I RECENTLY HAD THE PRIVILEGE OF SPEAKING TO A GROUP OF HIGH SCHOOL BOYS. The topic was drug and alcohol use. When I thought about how I would talk with them I decided I didn't want to just be the mom/parent coach who walked into the room with the usual presentation they may or may not actually hear, I wanted to make an impact.
I began my speech by saying I knew throwing a bunch of statistics at them wasn't going to impress them because I believe statistics can be manipulated to fit whatever point you're trying to make (I got several nods in response to this statement). Then I told them I didn't want to come in with a lecture about drinking because they all have parents who, I'm sure, spend time instructing them on the evils of doing drugs and underage drinking (of course, more nods). And, lastly, I wasn't going to give a voice to "just say no."
I shared with them in the only way I thought I might get heard, and that was to boldly tell the story of my experience as the mother of a teenager who began drinking alcohol (coincidentally, at the same age they are right now) as a recreational pass time, but who then fell into addiction by the time he was twenty years old.
That captured their attention.
Many of you know my story, if not you can learn more about it here, but the experience of having a child fall into an addiction to alcohol has deeply changed me. His birth, when I was eighteen, was the other life event that has really shaped who I am today.
I was open and brutally honest with the boys the entire time I spoke . I shared with them my initial denial about my son's drinking and about how that certainly didn't help the situation. But, again being transparent, even if I'd been more eyes-open I don't know if I would have been able to stop the tumble down my son was on.
That's not an excuse; it's reality.
He and I had a very close relationship while he was growing up, he would tell you the same thing. But that didn't stop his addiction from happening.
After I finished sharing my story, I asked the boys to write down on an index card one thing they took away from what I'd shared and one question they had about my experience or about addiction in general. Though I should not have been surprised, I was amazed at the thought-provoking statements and questions they came back with!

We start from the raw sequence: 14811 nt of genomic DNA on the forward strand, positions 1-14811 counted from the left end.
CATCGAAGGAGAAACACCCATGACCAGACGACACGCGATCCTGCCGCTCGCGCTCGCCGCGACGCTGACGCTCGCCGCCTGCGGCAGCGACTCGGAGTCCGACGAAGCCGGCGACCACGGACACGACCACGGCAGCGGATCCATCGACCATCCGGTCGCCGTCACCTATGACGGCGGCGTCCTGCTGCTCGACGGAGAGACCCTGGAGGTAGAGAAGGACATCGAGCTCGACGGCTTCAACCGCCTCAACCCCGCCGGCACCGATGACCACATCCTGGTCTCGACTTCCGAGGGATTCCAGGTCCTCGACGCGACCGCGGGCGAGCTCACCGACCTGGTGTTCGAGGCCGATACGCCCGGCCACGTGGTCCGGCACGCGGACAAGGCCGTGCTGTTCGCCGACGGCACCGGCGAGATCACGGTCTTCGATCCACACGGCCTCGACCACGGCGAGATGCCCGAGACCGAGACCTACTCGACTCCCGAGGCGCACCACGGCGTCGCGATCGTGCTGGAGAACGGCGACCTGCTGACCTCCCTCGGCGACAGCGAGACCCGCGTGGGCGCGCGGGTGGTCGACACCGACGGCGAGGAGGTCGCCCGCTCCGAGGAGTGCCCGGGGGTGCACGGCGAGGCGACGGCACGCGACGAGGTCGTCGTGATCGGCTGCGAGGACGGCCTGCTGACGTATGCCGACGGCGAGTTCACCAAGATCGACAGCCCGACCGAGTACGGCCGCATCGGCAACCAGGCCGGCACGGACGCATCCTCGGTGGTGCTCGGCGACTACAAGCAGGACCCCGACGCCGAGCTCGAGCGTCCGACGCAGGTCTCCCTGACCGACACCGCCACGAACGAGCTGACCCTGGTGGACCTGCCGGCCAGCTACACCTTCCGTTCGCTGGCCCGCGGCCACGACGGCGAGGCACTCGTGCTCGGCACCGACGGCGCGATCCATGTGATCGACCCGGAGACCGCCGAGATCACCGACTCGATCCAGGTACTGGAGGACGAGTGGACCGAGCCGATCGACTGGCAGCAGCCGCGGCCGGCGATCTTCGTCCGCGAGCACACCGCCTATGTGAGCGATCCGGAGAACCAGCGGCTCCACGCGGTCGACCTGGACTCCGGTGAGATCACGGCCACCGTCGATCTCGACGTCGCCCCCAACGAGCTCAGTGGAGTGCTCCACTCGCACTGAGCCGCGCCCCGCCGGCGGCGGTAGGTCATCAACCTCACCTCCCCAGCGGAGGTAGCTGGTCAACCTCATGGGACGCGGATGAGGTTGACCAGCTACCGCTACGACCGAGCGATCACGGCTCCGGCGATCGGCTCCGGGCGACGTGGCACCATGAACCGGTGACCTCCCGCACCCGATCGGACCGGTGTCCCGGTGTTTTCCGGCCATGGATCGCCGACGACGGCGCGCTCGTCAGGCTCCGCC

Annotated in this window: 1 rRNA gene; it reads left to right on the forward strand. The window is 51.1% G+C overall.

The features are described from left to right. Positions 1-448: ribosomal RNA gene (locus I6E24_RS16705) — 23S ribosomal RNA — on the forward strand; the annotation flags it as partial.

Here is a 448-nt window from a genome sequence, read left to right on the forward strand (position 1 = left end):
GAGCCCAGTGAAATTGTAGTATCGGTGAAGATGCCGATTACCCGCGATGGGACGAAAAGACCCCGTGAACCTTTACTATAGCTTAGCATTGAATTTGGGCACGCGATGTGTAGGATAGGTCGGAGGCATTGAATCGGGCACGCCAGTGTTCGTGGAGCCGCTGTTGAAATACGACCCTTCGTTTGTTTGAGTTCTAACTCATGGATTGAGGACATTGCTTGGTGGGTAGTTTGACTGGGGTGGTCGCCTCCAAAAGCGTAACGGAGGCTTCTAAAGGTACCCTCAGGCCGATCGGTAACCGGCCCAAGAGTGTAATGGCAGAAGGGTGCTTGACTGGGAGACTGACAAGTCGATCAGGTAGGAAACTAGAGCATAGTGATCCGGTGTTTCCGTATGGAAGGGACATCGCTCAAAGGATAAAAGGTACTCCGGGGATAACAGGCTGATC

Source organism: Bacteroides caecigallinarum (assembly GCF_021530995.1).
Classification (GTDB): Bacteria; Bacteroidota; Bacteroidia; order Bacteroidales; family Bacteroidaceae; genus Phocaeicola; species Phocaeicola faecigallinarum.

Someone in the group wrote, "What is your biggest regret out of everything you told us."
Of course this made me think.
"Hmmmmm," I said. "I honestly can't think of any regret I have about what transpired."
Do I wish he hadn't gotten a taste of alcohol so young and become addicted to the way it helped him cope with the stress and challenges in his life during high school? Yes. But I understand why it happened.
Do I wish I'd have listened to my gut when the evidence (smells from his room that were not what I wrote off at the time as "teen boy smells", missing alcohol from the cabinet, odd sleep patterns) was right in front of my eyes? Yes. Denial can be a powerful parenting obstacle.
Do I wish he would have felt able to come to me sooner and ask for help? Definitely! But, when he was ready, he did come to me and although the experience got much darker before the light, I supported and encouraged him (as I still do today) into what is a healthier version of the teen who inadvertently got addicted to a substance that became his main coping skill.
Regrets in parenting are a waste of time. If you have experienced a personal challenge with your child it's worth sharing with others so they can learn from your experience; but life is much too short to regret our natural oversights as human beings.
We are parents, not perfect.
We do the best we can with what we know every moment as we raise our children. When we know better, we do better!
If you live with regrets about the way you were parented, or the way you are parenting, STOP. Seek a new approach to developing your most important relationships, don't waste another moment on "what could have been" or "why didn't I do this or why didn't I see this coming?"
My passion and mission in life is to help other parents by speaking, writing, leading workshops, and coaching one-on-one. I don't do this because I feel as if I'm the perfect parent; I do this because I desperately want to see families become happier, healthier, and more functional. OUR TEENAGERS NEED US.
Would you like to learn more about how I can help you? Go here.